With regard to state-level orders, Governor Abbott has today ordered compliance with the items in the bulleted list in the first question above.

 

Because the federal government has issued only guidance, the only non-local (e.g. city or county) mandatory restrictions are those imposed by Governor Abbott’s new order.

 

What action has the governor taken with respect to first responders and testing?

 

Yesterday, the governor issued the following press release:

 

Governor Greg Abbott has waived certain statutory provisions to ensure public safety employees who contract COVID-19 during the course of their employment will be reimbursed for reasonable medical expenses related to their treatment of COVID-19. Because the nature of their duties has caused them to increase their risk of contracting COVID-19, the Governor has waived these statutory provisions so that public safety employees who contract COVID-19 are not also financially penalized.

 

“Texas’ public safety employees are vital to our COVID-19 response,” said Governor Abbott. “These brave men and women are on the front lines and risking potential exposure to keep our communities safe. By waiving these regulations, Texas will ensure that those who may contract COVID-19 will have the support they need to pay for medical expenses.”

 

While the actual order is not posted on the governor’s website, League staff obtained this language from his office:

 

In accordance with section 418.016 of the Texas Government Code, the Office of the Governor grants DWC’s request to suspend Texas Government Code 607.002(1) and (2) to the extent necessary to allow those public safety employees, who were likely to have been exposed to COVID-19 while in the course of their employment, to be entitled to the reimbursements set forth in 607.002 of the Government Code.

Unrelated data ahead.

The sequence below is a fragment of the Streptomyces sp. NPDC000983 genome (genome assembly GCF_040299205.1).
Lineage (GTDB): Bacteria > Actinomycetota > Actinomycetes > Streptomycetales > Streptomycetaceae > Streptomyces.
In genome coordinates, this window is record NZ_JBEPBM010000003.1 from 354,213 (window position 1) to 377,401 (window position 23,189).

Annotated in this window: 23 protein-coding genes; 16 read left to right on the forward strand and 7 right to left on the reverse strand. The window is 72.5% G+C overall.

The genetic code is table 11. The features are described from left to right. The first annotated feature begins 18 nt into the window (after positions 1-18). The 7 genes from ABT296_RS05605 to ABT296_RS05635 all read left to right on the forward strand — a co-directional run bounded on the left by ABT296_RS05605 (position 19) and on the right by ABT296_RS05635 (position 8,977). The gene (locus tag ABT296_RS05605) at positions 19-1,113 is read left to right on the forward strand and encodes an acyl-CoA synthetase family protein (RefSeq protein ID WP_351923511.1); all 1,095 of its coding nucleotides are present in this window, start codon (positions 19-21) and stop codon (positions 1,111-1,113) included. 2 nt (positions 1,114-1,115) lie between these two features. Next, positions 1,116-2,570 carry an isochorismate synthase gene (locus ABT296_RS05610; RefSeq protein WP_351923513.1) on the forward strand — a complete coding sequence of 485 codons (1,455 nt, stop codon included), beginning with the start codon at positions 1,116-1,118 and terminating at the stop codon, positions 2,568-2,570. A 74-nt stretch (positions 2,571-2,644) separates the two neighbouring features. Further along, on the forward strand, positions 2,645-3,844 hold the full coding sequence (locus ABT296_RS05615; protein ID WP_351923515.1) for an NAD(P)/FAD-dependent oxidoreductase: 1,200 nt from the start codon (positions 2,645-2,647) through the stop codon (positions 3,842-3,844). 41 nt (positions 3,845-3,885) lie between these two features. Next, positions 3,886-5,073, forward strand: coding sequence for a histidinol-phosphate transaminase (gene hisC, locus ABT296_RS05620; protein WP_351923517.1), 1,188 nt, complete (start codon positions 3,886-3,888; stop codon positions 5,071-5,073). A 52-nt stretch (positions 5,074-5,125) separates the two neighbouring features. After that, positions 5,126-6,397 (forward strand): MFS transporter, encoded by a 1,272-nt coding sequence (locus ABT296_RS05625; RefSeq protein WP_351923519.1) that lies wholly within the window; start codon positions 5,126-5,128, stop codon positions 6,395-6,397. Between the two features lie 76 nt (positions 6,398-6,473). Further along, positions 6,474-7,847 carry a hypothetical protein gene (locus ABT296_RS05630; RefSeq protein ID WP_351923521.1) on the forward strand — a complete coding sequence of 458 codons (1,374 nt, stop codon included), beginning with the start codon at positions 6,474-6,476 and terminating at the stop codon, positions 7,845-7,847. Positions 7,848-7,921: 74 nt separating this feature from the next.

Those subsections provide that:

 

Sec. 607.002. REIMBURSEMENT. A public safety employee who is exposed to a contagious disease is entitled to reimbursement from the employing governmental entity for reasonable medical expenses incurred in treatment for the prevention of the disease if:

(1) the disease is not an "ordinary disease of life" as that term is used in the context of a workers' compensation claim;

(2) the exposure to the disease occurs during the course of the employment; and

(3) the employee requires preventative medical treatment because of exposure to the disease.

 

The apparent intent of the order is to remove any impediments to a city providing and paying for testing for its first responders.

 

Further Updates

 

Has the Texas Municipal League Intergovernmental Risk Pool provided COVID-19-specific training for its members?

 

Yes. TMLIRP’s online learning partner, LocalGovU, is offering timely online learning classes that cover COVID-19, including COVID-19 for Law Enforcement and COVID-19 for Local Government Personnel. These courses are no cost to TMLIRP members. 

 

If your entity has established a TMLIRP online learning center account, the entity’s administrator can assign these courses to employees. LocalGovU has how-to videos on system functions in the online learning center.